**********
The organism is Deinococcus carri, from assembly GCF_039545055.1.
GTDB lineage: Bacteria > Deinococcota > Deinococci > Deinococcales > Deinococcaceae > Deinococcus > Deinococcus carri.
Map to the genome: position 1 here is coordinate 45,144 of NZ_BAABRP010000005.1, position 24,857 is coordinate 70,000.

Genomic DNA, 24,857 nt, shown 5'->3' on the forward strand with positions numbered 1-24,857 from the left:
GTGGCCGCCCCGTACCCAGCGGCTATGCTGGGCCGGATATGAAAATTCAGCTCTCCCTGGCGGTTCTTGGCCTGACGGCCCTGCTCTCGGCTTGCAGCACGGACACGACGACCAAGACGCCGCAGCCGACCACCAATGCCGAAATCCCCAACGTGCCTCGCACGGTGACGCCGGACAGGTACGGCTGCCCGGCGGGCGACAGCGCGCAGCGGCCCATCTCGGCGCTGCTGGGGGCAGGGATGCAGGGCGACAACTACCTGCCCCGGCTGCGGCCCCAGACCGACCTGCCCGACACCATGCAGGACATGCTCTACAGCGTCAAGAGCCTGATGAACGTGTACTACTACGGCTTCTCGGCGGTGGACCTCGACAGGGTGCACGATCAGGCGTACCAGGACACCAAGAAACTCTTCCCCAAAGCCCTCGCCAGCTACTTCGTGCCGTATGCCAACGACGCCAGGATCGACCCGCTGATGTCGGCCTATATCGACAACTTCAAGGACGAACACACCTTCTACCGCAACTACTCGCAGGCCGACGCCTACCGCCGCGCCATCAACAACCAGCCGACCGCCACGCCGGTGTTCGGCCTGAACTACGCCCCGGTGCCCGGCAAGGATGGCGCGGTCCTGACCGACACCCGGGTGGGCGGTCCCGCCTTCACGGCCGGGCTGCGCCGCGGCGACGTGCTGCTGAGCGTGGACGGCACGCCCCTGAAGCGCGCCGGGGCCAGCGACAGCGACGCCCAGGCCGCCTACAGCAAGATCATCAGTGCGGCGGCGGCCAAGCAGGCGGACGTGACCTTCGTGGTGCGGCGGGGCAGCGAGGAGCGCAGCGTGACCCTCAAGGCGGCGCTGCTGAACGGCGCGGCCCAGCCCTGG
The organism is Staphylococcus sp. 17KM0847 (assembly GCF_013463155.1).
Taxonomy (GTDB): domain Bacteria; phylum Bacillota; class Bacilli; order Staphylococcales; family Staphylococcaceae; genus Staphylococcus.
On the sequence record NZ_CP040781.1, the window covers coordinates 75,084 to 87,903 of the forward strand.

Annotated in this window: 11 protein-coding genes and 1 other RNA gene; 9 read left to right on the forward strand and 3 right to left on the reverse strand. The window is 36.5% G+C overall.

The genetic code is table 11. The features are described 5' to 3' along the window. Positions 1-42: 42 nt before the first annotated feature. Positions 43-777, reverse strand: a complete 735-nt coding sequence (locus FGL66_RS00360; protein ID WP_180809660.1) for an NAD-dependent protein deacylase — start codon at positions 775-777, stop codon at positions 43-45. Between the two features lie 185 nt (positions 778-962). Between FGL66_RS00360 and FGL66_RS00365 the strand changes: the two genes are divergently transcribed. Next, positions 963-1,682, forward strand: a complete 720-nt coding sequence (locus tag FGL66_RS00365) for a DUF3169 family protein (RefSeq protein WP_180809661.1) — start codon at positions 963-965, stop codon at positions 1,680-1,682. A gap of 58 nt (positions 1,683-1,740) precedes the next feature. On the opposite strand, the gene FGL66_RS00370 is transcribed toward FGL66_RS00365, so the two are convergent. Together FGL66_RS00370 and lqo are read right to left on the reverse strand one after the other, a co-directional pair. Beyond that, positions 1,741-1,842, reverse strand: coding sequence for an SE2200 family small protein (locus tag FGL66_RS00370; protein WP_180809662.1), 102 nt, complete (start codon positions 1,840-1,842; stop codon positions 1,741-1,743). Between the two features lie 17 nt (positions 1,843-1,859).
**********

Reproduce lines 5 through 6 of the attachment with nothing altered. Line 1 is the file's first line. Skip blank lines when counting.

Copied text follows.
GTGGCCGCCCCGTACCCAGCGGCTATGCTGGGCCGGATATGAAAATTCAGCTCTCCCTGGCGGTTCTTGGCCTGACGGCCCTGCTCTCGGCTTGCAGCACGGACACGACGACCAAGACGCCGCAGCCGACCACCAATGCCGAAATCCCCAACGTGCCTCGCACGGTGACGCCGGACAGGTACGGCTGCCCGGCGGGCGACAGCGCGCAGCGGCCCATCTCGGCGCTGCTGGGGGCAGGGATGCAGGGCGACAACTACCTGCCCCGGCTGCGGCCCCAGACCGACCTGCCCGACACCATGCAGGACATGCTCTACAGCGTCAAGAGCCTGATGAACGTGTACTACTACGGCTTCTCGGCGGTGGACCTCGACAGGGTGCACGATCAGGCGTACCAGGACACCAAGAAACTCTTCCCCAAAGCCCTCGCCAGCTACTTCGTGCCGTATGCCAACGACGCCAGGATCGACCCGCTGATGTCGGCCTATATCGACAACTTCAAGGACGAACACACCTTCTACCGCAACTACTCGCAGGCCGACGCCTACCGCCGCGCCATCAACAACCAGCCGACCGCCACGCCGGTGTTCGGCCTGAACTACGCCCCGGTGCCCGGCAAGGATGGCGCGGTCCTGACCGACACCCGGGTGGGCGGTCCCGCCTTCACGGCCGGGCTGCGCCGCGGCGACGTGCTGCTGAGCGTGGACGGCACGCCCCTGAAGCGCGCCGGGGCCAGCGACAGCGACGCCCAGGCCGCCTACAGCAAGATCATCAGTGCGGCGGCGGCCAAGCAGGCGGACGTGACCTTCGTGGTGCGGCGGGGCAGCGAGGAGCGCAGCGTGACCCTCAAGGCGGCGCTGCTGAACGGCGCGGCCCAGCCCTGG
The organism is Staphylococcus sp. 17KM0847 (assembly GCF_013463155.1).